17. PhYrE says:

    @doughboy:
    That is indeed correct that a free does not release the memory to the operating system on Linux, but still contains it to the process. This impact is often mitigated by using the Apache settings to have a max clients served setting, where an apache process will die and be recreated after 1000, 10000, etc requests. That said, it is’t perfect, as you are still wasting. You are correct here. The memory is only reused for the same application’s requests for memory. On a system that serves largely the same content, the memory fluctuations should not change dramatically. Each request should require similar amounts of memory, served by the portion allocated to the process. The trouble really only comes in when you have a big one-off script that uses plenty of memory. the maxrequestsperchild helps there, and (I don’t know why this hasn’t been implemented for Apache2) the apache_child_terminate() function in PHP, for a developer to knowingly identify when a big script has run.

    You’re right on the memory release front, but in a real-world Web situation, most scripts on a given site use very similar memory requirements. Additionally the odds of getting the same type of request again very soon and needing that same memory is high.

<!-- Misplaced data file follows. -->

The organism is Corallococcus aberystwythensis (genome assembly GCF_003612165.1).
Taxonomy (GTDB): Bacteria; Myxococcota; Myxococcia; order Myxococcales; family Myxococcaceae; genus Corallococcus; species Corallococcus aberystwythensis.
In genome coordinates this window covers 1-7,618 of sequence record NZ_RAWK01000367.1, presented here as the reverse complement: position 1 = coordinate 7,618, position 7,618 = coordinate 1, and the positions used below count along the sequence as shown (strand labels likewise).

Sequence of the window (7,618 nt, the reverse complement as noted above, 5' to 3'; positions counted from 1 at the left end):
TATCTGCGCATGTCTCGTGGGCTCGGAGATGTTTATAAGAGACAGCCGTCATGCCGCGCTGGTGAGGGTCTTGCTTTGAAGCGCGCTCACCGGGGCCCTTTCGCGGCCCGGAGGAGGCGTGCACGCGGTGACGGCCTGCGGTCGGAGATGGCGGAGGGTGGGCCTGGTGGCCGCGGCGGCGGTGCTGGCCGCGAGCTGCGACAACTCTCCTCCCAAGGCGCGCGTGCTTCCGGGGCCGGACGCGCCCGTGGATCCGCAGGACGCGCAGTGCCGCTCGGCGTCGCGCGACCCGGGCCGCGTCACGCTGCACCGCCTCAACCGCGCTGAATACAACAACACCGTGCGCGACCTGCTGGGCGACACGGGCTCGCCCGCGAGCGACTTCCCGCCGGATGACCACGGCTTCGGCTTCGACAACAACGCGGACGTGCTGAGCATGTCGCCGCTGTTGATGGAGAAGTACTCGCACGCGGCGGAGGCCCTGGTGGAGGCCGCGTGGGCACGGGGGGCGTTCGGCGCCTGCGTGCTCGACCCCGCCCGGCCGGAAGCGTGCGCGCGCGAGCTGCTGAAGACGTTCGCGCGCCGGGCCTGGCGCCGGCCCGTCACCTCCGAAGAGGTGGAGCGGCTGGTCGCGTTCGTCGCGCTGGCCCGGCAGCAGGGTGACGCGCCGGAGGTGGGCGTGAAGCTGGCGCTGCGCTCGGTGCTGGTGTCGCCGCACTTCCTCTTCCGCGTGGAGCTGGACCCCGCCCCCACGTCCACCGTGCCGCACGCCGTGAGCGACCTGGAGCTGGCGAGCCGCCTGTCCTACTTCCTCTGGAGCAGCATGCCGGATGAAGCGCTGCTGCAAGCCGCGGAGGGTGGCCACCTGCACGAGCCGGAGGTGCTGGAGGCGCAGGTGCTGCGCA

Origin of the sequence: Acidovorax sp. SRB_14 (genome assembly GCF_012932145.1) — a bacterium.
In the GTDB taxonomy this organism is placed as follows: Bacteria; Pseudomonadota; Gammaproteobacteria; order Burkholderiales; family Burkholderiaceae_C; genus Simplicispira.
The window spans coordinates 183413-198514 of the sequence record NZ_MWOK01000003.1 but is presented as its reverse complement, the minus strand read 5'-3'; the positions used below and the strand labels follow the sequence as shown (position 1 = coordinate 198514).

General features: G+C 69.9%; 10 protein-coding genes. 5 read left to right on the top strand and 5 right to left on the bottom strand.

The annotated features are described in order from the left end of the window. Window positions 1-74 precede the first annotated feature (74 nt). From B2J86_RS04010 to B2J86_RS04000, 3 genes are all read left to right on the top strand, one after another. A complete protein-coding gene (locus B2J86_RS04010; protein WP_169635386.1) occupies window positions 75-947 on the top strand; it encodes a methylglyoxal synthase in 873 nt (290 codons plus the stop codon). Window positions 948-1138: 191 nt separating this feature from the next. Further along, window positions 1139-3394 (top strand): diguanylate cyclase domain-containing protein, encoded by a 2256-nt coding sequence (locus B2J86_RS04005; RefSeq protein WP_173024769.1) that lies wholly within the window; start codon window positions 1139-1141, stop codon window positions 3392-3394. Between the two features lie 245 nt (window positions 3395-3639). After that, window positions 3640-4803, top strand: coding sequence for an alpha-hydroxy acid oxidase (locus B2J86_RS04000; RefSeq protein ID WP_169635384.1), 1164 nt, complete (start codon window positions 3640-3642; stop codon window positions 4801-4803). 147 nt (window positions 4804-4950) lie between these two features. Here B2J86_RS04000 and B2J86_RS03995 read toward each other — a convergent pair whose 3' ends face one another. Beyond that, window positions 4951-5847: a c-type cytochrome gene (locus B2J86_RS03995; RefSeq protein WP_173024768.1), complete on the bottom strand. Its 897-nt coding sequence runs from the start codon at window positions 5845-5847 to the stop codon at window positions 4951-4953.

-M

  18. doughboy says:

    @PhYrE:
    In my real world, Apache+PHP in prefork mode would use about 14MB or memory per process. 4MB of that was daemon overhead.

    With worker, I see a process using 36MB of memory for 25 threads. So, there is a big savings for me and the applications I run.

    As I said, you need to test a lot before taking this on. I am confident there is some applications out there that would not work well with Apache+PHP and worker. But, ours run fine.

  19. jmccarrell says:

    Thanks for the info on prefork vs. worker MPMs. The real numbers are very helpful to me as I look at what it might mean for us to make a similiar jump to worker, or maybe even the event MPM.
    Question: I want to similiarly estimate the memory use of apache + the various modules on my production servers.
    How did you arrive at the prefork == 14MB total / 4MB daemon and worker == 36MB numbers?

  20. jmccarrell says:

    Would you care to reveal the OS these numbers were achieved on?

    I often hear the assertion that threading on *nix, especially linux, isn’t worth the effort. IIRC, Solaris did a good job on their threading implementation. For linuxen that support NPTL, I believe the benefits of threading are measurable, if not significant. Would you agree?

    To perhaps answer my previous question about where the memory numbers come from, on our production servers under load, top reports a RES resident set size of approx 25meg with a SHR number of 3468, which seems consistent with your report. Am I guessing right here?

  21. IT_Architect says: